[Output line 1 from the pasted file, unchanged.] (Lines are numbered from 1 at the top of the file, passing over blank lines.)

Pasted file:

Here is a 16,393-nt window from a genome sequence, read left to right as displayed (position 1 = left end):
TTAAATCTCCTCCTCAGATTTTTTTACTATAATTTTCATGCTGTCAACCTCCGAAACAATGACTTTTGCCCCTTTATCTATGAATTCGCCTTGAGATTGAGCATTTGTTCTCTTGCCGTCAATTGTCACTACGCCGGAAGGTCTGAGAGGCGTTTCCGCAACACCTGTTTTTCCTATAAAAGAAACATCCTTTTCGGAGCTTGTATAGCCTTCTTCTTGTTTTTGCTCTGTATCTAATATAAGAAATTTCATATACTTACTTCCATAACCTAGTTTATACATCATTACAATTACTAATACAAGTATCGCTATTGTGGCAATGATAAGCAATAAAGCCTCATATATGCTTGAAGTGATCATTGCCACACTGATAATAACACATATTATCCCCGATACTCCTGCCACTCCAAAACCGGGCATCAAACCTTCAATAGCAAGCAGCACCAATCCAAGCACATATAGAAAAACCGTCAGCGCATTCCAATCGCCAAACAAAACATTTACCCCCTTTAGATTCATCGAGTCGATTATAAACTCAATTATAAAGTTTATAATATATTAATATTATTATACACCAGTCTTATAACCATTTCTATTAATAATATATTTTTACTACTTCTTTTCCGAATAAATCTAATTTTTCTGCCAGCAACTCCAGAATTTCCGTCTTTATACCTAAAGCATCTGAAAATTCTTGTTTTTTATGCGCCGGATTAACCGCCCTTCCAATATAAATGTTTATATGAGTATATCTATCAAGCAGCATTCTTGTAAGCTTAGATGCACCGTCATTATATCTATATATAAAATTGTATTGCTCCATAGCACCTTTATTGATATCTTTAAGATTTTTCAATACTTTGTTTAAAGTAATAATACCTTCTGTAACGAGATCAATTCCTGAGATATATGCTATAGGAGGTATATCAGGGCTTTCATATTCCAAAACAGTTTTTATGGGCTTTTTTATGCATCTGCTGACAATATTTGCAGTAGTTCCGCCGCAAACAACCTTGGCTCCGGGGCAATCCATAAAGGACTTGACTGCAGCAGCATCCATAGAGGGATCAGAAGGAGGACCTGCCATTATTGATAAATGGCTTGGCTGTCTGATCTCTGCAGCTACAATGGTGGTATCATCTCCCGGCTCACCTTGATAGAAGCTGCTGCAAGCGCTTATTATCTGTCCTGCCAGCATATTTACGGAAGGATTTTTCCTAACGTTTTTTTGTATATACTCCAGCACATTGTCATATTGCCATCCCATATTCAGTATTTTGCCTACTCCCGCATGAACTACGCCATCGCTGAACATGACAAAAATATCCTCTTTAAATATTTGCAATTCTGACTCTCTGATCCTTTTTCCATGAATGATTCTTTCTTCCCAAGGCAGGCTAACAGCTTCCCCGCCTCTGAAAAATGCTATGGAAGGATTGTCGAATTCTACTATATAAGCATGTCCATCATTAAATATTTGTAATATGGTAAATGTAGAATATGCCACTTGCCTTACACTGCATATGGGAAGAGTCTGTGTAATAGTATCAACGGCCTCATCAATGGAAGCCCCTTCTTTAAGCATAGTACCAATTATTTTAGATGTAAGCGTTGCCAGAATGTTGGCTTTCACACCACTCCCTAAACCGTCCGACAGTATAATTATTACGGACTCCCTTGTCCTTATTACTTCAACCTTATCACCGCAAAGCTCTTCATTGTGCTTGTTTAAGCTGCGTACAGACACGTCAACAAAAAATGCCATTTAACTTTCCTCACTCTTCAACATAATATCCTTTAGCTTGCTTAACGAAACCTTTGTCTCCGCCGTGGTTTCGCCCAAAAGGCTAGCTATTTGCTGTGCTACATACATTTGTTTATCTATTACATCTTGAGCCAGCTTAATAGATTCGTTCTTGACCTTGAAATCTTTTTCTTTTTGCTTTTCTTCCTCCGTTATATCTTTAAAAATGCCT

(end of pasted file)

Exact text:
Here is a 16,393-nt window from a genome sequence, read left to right as displayed (position 1 = left end):